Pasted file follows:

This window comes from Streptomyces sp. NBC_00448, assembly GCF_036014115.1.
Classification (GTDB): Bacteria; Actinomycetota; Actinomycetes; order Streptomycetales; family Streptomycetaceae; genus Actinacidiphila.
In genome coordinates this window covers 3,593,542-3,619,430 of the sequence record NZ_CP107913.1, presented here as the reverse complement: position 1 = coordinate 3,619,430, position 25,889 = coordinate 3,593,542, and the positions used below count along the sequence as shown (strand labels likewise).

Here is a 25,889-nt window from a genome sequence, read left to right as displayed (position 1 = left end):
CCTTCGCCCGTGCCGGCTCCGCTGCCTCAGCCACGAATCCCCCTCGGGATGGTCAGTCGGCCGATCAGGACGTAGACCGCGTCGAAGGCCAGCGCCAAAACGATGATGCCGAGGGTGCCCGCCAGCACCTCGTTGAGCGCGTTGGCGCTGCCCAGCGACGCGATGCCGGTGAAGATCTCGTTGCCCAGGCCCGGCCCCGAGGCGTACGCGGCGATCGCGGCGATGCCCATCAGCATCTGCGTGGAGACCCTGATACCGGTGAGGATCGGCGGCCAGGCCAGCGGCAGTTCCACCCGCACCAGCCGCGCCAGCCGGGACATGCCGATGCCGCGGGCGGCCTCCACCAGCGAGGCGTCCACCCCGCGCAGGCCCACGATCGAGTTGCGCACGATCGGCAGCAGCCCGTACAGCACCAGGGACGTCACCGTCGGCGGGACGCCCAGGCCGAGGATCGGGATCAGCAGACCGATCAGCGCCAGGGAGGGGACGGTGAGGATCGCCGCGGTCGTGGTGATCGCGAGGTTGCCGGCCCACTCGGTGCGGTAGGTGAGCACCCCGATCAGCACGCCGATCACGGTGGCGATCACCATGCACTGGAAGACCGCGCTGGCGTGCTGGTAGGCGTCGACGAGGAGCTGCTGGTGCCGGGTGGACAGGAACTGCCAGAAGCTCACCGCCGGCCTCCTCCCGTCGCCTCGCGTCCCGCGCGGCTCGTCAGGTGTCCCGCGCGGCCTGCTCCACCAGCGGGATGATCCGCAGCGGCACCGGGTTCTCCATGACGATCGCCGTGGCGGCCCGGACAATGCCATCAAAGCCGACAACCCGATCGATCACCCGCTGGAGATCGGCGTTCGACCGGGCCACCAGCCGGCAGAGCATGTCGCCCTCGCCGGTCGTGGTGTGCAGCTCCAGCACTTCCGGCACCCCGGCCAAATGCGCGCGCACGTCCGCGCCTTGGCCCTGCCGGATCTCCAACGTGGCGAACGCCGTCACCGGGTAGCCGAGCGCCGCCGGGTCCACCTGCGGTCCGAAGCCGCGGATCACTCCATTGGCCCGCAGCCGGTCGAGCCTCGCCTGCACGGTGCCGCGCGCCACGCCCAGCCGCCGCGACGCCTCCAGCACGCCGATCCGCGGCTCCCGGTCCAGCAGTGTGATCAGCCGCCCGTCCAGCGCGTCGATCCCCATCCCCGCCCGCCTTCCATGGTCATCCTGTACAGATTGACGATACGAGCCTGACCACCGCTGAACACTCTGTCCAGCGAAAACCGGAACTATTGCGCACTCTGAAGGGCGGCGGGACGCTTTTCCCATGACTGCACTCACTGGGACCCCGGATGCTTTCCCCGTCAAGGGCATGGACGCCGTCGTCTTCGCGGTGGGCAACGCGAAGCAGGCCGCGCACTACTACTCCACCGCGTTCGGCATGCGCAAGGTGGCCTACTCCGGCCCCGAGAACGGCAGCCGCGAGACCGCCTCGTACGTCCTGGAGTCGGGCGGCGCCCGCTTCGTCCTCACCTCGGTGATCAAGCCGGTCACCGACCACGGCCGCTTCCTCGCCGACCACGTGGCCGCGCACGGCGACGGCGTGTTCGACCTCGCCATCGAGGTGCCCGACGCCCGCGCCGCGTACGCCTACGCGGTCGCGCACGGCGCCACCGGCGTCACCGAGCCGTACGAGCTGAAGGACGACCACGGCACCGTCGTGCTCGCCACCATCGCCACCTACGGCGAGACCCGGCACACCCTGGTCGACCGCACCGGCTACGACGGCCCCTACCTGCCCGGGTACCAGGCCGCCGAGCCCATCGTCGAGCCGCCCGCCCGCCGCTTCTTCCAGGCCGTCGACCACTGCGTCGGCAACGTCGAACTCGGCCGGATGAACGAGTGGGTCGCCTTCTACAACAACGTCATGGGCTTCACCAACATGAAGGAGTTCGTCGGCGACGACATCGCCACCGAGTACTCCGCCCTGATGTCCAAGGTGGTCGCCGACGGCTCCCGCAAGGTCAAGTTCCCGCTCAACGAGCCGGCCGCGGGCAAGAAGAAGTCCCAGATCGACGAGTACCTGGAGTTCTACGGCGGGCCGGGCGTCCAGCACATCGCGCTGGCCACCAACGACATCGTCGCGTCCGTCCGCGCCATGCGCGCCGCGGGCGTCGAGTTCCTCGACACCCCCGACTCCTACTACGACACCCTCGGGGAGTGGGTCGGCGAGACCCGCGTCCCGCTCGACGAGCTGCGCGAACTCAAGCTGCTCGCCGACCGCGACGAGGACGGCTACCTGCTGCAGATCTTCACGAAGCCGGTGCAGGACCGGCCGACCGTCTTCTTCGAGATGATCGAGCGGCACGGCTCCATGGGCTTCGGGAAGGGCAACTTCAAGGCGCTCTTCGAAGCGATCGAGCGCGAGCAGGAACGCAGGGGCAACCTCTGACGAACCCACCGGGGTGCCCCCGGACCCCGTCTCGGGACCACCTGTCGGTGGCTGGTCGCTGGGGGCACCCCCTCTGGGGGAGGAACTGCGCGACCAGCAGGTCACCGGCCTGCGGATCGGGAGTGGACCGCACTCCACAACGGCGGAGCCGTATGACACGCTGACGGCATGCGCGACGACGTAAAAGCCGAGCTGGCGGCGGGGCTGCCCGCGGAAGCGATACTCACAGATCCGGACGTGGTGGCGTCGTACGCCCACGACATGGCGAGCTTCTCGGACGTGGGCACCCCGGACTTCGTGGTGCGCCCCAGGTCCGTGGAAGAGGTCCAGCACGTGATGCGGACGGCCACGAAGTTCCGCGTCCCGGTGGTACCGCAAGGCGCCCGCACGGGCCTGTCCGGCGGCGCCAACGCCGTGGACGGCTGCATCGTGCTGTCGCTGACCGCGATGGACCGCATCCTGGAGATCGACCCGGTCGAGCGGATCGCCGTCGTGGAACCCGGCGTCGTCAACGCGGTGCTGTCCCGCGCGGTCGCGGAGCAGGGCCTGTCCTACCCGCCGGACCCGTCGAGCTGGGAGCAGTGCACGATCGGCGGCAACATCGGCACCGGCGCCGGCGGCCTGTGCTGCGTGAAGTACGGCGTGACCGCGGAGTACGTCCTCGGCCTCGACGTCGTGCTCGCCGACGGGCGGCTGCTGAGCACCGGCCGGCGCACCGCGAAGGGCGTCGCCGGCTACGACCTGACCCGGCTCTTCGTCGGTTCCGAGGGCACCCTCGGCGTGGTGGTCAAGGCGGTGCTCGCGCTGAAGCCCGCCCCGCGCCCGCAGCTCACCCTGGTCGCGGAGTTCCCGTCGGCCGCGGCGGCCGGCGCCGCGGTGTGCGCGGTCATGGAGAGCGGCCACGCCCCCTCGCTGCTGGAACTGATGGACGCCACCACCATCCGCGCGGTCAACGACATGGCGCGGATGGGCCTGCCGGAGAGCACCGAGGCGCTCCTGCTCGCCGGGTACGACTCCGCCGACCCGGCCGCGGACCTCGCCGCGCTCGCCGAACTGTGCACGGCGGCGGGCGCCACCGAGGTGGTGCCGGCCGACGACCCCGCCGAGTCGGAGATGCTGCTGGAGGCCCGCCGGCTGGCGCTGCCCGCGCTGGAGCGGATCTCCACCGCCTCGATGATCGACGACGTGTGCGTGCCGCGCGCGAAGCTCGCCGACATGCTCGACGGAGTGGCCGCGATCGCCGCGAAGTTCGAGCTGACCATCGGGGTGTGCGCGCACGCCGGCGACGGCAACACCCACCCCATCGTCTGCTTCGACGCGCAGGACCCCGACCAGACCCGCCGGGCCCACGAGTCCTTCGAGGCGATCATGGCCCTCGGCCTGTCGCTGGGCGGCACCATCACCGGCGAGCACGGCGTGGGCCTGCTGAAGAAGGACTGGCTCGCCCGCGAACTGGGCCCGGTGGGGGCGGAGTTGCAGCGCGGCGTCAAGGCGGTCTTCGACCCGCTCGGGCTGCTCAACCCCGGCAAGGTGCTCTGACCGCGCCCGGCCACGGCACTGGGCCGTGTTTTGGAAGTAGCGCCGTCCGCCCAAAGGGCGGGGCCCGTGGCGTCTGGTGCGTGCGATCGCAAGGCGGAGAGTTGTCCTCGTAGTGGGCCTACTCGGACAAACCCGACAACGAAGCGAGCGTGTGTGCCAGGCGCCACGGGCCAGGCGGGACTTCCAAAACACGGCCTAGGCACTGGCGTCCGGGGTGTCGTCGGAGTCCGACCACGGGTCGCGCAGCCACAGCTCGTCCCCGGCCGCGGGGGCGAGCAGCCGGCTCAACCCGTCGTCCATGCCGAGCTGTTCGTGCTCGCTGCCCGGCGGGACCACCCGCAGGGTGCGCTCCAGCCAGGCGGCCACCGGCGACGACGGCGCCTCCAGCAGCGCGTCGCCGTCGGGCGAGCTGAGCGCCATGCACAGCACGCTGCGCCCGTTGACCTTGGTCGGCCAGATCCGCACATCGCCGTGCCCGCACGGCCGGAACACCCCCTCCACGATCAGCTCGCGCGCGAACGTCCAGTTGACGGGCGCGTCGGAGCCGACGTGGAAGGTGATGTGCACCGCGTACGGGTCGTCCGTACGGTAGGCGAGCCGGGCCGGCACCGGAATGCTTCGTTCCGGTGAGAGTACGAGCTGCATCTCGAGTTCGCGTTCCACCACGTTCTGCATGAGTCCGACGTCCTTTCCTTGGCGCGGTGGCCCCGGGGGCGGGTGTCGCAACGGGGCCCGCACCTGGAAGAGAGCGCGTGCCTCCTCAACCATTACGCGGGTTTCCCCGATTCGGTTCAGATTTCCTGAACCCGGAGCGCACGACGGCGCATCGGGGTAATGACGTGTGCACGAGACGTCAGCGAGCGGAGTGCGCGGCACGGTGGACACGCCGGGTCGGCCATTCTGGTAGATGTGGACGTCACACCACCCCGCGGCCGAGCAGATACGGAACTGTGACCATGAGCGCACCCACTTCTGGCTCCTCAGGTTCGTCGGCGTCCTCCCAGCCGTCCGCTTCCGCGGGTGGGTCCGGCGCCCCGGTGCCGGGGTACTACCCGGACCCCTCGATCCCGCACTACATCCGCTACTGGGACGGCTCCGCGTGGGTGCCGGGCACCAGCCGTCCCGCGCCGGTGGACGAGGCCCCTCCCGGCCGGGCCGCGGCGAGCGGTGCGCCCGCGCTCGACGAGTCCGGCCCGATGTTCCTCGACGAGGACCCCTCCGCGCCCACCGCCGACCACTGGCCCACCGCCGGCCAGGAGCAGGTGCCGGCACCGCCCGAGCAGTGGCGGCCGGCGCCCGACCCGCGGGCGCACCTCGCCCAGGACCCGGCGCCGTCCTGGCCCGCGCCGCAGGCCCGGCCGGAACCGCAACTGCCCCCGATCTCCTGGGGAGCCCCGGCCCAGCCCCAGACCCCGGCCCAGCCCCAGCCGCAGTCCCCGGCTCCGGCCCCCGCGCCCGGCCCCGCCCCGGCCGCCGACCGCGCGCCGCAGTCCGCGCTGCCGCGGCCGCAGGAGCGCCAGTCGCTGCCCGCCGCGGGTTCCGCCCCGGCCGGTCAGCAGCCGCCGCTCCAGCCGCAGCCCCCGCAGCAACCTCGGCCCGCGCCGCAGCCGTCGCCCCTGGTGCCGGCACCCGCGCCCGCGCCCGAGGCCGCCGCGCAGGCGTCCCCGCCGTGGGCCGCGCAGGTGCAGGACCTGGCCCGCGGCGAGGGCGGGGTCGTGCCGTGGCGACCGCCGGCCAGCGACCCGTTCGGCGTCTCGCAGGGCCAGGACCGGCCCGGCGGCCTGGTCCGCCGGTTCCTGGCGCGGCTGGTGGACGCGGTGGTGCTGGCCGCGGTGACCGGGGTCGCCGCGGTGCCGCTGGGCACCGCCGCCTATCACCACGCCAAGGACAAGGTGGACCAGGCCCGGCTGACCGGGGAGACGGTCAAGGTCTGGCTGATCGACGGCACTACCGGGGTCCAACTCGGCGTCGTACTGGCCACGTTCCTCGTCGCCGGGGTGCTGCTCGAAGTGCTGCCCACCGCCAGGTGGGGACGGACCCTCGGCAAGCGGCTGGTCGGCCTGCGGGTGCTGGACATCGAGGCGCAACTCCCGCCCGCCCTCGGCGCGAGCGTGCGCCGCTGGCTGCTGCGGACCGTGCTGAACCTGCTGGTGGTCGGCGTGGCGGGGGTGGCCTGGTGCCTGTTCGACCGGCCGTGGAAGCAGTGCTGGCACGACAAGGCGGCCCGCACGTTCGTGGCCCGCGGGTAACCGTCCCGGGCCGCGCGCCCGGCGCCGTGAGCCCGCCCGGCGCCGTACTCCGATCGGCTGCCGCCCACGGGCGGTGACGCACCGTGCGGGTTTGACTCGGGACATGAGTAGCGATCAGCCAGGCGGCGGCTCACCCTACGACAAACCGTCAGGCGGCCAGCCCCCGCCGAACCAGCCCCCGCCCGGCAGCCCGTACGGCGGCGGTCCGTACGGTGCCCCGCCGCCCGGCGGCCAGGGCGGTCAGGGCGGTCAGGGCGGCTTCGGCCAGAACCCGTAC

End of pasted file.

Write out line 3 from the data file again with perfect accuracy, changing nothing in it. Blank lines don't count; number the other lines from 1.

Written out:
In genome coordinates this window covers 3,593,542-3,619,430 of the sequence record NZ_CP107913.1, presented here as the reverse complement: position 1 = coordinate 3,619,430, position 25,889 = coordinate 3,593,542, and the positions used below count along the sequence as shown (strand labels likewise).